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factory of earthen ware, in the township of H. The partnership was rated for lands and buildings in H. to the amount of 2701. a-year, of which 231. a-year is the appellant's share. Two of the partners resided within the township, and had each of them an apprentice. B. resided in L. a township adjoining; and upon a poor child from H. being appointed and tendered to him to be his apprentice individually, he appealed. But the court of quarter sessions, and afterwards the King's Bench, upon a case stated, held him liable to take one. For the appellant occupied lands in the parish to the amount of 231. per annum, that being his aliquot part of the whole; and in respect of that occupation, he is bound, according to the case of Rex v. Clapp, to take the apprentice. (1) It is not an occupation of the partnerships' land and houses by two of the partners, to the exclusion of the rest. Each may reside there if he pleases. (2)
And land is not the only property, in respect of which 4. Occupier of a person becomes liable to receive an apprentice. An in- tithes liable,
and a custom habitant was held liable to receive one, for the sheaf or to the contrary great tithes of the parish, although the case stated that, immaterial. in respect of the said tithes, no apprentice had heretofore been bound; but that the custom of binding in that parish had been upon lands of ten pounds per annum, and upwards. (3)
No case determines whether a rateable inhabitant of suf- 5. Quære,
whether inhaficient ability, but without real property in the parish, be bitants not occompellable to receive an apprentice. But the principle of cupiers liable. those already cited, namely that this is one mode of contributing to the sustentation of the poor, seems to extend to such cases, and decide, that all who are liable to con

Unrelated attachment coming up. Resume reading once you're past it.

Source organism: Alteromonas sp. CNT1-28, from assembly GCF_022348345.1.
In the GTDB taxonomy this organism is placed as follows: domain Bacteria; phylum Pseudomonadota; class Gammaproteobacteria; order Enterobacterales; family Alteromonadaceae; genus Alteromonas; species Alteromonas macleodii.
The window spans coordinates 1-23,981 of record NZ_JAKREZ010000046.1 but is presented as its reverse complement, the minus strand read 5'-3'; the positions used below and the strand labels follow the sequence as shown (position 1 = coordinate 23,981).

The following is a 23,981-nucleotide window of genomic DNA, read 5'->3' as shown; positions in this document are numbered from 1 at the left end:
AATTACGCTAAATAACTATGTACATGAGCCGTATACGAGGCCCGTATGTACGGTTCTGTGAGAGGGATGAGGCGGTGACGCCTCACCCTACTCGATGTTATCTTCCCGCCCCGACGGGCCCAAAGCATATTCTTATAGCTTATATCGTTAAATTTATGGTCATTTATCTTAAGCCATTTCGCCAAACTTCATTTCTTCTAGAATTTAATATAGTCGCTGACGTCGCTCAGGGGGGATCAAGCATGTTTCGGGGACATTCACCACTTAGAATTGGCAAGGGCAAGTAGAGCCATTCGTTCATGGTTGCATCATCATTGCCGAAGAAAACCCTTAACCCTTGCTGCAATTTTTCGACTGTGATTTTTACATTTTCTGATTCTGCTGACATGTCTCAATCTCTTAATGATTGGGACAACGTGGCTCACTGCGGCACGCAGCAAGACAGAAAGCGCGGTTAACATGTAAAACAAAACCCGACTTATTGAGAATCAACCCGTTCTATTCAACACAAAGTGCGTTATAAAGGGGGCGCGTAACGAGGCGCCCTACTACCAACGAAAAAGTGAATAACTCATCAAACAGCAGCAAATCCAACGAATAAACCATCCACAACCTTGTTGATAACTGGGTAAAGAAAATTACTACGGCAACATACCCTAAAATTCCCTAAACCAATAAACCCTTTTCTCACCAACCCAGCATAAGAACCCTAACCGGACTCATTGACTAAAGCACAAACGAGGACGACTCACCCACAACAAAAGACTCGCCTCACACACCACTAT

(1) Rex v. Barwick, 7 Term Rep. 33.
tribute to the relief of the poor of the parish, must receive apprentices, provided they are enabled by their circumstances to do so. Indeed it seems to have been determined that clergymen are compellable to take them, or at least are chargeable to contribute towards putting apprentices out. (1)
6. A binding A person who is neither an inhabitant nor occupier of to a stranger property in the parish cannot be compelled to receive an another coun- apprentice from it; yet, if he consent to take one, the ty is valid.
binding is good, and confers a settlement(2), although the master reside in a different county. (3)
Of compelling Masters to provide for their Apprentices.(4)
Justices might It seems to have been the better received opinion, that compel master to take ap
the justices might force a master to take an apprentice, prentice prior prior to 8&9 W.III. c. 30.; for a power to compel the to 8&9W.III. c. 30. master to receive him, is consequential to the authority But not to given the justices by the statute to put him out. (5) But provide for them.
the point was considered as doubtful, and Lord Kenyon C. J. observes, “masters could not be compelled to
(1) i Bott, 608. Pl. 841. cites Dalton, who states it upon credible information, as the opinion of all the judges.
(2) Rex v. St. Margaret's, Lincoln.
(4) As to discharging an apprentice from his indentures, see ante, Vol. I. chap. xxi. sect. 3.